Which politicians receive abuse? Four factors illuminated in the UK general election 2019
Department of Computer Science, Sheffield University, Regent Court, 211 Portobello, Sheffield, UK
* e-mail: firstname.lastname@example.org
Accepted: 18 June 2020
Published online: 2 July 2020
The 2019 UK general election took place against a background of rising online hostility levels toward politicians, and concerns about the impact of this on democracy, as a record number of politicians cited the abuse they had been receiving as a reason for not standing for re-election. We present a four-factor framework in understanding who receives online abuse and why. The four factors are prominence, events, online engagement and personal characteristics. We collected 4.2 million tweets sent to or from election candidates in the six week period spanning from the start of November until shortly after the December 12th election. We found abuse in 4.46% of replies received by candidates, up from 3.27% in the matching period for the 2017 UK general election. Abuse levels have also been climbing month on month throughout 2019. Abuse also escalated throughout the campaign period. Abuse focused mainly on a small number of high profile politicians, with the most prominent individuals receiving not only more abuse by volume, but also as a percentage of replies. Abuse is “spiky”, triggered by external events such as debates, or certain tweets. Some tweets may become viral targets for personal abuse. On average, men received more general and political abuse; women received more sexist abuse. Conservative candidates received more political and general abuse. We find that individuals choosing not to stand for re-election had received more abuse across the preceding year.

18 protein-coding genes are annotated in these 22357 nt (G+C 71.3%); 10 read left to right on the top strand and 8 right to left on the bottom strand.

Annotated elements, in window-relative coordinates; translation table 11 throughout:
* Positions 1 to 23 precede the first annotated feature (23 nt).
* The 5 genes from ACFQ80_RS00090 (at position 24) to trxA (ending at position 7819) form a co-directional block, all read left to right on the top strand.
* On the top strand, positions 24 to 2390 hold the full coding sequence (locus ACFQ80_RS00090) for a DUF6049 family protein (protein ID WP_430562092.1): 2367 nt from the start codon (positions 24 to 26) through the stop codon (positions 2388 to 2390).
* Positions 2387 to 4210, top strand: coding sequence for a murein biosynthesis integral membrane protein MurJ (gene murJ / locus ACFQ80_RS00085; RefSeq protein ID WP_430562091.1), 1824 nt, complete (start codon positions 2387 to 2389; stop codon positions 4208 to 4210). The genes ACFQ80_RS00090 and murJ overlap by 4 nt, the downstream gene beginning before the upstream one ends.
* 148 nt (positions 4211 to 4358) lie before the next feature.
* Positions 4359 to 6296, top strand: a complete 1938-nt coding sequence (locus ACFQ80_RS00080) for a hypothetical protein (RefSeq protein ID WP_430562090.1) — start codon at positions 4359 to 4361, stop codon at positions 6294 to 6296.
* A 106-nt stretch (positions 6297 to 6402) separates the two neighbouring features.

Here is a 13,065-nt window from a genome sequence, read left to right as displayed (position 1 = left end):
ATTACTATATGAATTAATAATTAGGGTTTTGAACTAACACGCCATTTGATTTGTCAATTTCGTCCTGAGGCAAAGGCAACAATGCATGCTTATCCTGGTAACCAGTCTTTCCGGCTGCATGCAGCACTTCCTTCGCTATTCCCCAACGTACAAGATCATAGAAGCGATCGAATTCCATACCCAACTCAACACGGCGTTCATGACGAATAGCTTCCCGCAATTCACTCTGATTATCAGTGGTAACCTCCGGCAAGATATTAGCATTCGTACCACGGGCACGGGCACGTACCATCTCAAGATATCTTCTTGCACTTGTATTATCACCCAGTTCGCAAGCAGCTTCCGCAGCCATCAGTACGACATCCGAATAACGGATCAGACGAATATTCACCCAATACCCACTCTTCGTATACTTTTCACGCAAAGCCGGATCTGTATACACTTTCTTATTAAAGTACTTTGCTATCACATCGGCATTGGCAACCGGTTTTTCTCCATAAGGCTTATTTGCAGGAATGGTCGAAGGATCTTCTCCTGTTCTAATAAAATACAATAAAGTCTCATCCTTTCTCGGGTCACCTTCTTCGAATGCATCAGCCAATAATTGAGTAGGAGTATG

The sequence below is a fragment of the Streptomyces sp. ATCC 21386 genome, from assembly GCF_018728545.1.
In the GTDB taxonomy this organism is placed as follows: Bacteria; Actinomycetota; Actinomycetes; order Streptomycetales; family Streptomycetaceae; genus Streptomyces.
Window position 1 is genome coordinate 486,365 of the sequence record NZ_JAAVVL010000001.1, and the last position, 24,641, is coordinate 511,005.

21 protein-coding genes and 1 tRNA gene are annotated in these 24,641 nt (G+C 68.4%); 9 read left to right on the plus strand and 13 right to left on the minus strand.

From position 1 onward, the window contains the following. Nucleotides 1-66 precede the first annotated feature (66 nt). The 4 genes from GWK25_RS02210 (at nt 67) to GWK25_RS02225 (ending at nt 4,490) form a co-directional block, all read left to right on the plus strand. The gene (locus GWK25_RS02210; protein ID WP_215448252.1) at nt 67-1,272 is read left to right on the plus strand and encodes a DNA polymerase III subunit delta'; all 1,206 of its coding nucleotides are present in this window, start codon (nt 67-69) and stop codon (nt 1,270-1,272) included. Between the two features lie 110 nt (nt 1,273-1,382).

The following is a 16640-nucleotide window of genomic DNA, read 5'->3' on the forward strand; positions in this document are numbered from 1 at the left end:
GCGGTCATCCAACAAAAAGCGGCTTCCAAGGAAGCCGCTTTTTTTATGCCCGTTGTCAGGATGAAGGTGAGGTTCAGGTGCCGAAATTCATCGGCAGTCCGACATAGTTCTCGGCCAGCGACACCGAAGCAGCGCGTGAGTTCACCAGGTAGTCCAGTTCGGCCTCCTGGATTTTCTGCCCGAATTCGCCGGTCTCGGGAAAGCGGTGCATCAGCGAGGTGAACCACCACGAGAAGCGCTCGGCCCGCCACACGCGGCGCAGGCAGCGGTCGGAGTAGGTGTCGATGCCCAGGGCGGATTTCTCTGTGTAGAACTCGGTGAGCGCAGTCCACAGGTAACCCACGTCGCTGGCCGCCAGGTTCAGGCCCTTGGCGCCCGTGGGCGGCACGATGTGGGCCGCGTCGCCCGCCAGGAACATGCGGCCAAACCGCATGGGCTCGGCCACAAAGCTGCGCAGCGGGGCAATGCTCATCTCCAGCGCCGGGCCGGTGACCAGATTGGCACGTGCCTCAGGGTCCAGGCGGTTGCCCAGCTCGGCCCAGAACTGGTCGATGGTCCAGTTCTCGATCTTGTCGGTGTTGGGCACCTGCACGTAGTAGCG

Key words: UK general election / Online abuse / Cyber-bullying / Twitter / Politics
© The Author(s), 2020